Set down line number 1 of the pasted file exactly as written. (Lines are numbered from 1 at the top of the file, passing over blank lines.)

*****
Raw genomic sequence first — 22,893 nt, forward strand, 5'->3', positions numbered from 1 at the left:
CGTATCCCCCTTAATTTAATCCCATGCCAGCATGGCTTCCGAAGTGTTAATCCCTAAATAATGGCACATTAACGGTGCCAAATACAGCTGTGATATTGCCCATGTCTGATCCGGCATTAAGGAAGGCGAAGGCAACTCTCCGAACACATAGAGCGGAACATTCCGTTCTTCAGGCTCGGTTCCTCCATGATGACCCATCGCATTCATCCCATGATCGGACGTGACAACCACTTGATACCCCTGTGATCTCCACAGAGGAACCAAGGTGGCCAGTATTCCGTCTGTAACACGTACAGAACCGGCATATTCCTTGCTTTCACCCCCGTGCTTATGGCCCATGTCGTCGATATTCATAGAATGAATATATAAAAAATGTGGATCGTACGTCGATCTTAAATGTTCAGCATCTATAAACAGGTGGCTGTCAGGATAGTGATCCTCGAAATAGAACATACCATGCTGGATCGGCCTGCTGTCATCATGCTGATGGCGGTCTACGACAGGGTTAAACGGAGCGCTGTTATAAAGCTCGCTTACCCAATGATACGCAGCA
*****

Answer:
Raw genomic sequence first — 22,893 nt, forward strand, 5'->3', positions numbered from 1 at the left: